By Deborah Asante
This was to be my first time in Morocco and hopefully not my last. I was pretty excited and nervous. I’d signed up to do a script development course and had brought a project with me that had been simmering for a while but hadn’t quite made it to the page and I was hoping to leave with a bit more clarity.
The journey from Marrakech airport to Essaouira took just under 3 hours and the countryside along the way was pretty flat and arid and not particularly inspiring.
Just as night fell we arrived outside the Medina walls. Immediately men with wheelbarrows arrived to shuttle our luggage to our Riad as no cars are allowed through the old city walls. We navigated the narrow walkways and were transported to what felt like a completely different time.
After dumping our luggage and freshening up we headed out for a bite to eat.
Walking the streets of the Medina with the hustle and bustle of the place, the faces and dress of the local people the smell of the spices, the traders trying to court you is a great where to stimulate the imagination. I got to know the streets it a little more over the next few days I was aware of how the character of the place changed given the time of day and even the day of the week. It’s a pretty easy place to navigate as it’s not that big and people will help you if you do get lost, though you might have to drink tea with them first and in winter it’s not Moroccan mint tea as we expect but Royal tea made with a large concoction of herbs and minerals including Saffron, Amber and an aphrodisiac, I guess that’s where the warmth comes from.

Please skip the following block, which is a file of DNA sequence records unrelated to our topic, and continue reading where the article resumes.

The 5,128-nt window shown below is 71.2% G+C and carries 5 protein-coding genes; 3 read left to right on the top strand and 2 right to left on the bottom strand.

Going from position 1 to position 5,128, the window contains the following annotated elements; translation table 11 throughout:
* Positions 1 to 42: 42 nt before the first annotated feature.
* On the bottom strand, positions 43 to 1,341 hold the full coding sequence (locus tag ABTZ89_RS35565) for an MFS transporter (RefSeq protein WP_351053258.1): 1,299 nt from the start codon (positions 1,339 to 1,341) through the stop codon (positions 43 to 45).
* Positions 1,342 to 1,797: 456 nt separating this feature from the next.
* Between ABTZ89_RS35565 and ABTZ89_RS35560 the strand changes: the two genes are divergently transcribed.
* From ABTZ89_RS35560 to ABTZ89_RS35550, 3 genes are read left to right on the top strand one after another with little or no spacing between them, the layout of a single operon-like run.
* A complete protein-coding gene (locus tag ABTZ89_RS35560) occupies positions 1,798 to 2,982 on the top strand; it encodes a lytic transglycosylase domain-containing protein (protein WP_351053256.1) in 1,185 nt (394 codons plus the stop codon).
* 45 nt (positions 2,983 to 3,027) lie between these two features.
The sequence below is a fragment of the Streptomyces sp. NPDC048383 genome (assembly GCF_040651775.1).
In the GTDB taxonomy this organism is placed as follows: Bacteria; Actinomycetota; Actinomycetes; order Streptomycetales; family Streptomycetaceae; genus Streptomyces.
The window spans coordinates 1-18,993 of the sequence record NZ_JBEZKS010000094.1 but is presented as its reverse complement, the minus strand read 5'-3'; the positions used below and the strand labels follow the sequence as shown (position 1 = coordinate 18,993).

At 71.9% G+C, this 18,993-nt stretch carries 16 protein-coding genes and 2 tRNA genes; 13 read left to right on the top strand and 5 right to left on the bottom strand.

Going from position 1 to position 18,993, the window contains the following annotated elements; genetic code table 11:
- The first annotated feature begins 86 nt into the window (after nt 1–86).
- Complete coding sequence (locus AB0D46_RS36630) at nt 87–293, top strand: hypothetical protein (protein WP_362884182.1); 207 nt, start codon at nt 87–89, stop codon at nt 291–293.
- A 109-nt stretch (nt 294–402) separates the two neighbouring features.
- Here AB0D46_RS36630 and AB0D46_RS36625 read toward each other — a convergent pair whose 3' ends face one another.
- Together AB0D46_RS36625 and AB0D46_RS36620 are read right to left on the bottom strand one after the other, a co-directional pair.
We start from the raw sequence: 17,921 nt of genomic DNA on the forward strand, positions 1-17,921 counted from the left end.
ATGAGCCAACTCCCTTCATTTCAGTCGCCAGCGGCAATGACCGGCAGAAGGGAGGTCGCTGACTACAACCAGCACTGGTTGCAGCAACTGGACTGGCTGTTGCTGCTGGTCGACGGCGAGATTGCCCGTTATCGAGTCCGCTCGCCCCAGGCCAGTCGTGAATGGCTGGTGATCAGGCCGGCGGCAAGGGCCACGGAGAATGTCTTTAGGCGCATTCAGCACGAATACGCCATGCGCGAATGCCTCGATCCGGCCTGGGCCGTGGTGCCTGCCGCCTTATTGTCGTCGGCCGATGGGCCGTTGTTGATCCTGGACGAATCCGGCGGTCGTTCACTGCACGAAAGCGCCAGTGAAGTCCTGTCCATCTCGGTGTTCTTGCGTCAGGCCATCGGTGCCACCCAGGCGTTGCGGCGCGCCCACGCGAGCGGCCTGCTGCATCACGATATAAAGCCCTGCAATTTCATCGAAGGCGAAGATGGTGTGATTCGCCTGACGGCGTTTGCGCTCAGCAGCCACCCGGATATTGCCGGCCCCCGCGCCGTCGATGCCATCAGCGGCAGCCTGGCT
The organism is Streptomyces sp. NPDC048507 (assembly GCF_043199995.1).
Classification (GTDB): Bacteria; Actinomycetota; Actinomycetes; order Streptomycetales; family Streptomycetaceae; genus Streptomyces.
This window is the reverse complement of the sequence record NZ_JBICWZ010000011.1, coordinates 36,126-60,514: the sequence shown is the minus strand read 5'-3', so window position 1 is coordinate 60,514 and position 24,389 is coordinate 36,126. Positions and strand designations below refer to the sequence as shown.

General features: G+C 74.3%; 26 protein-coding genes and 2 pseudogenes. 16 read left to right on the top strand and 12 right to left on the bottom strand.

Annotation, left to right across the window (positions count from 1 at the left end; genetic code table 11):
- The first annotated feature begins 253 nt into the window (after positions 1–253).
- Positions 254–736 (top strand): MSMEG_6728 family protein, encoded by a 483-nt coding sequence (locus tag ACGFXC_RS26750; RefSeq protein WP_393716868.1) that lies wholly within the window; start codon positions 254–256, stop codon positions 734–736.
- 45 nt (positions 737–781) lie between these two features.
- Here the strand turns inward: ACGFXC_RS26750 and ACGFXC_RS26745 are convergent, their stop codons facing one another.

Essaouira is more laid back than Marrakech so I hear, though if you are not used to the hubbub of Medina life it can seem hectic and intense in those narrow streets especially on a Friday night after prayers so it’s a real plus that Essaouira is on the coast. The Atlantic coast to be exact, so it has quite strong breezes, and is known as the Windy City of Africa. Not great for sunbathers but great for surfers of any kind and great to walk along to get away from the walls and experience that expanse of the Ocean and to tap into your creativity whilst avoiding the camel ride hawkers.
Another treat of Essaouira is the fish souk situated on the port just outside the Medina walls, where the local catch is on display for you to pick the fish you want and have it cooked there in front of you. After a long day of script development this is heavenly followed by a drink in Taros one of the few places that serves alcohol as you watch the sun go down and hear the call to prayer, yes I know there is something slightly wrong with this picture but after the intensity of the day a well earned drink feels like the nectar of the Gods.
Leaving Essaouira I had a warm feeling, having gained some clarity around my script and just scratching the surface of Moroccan culture in this small port town I know I want to go back and find out more.
EuroScript run Script Development courses once a year in September and a variety of courses throughout the year.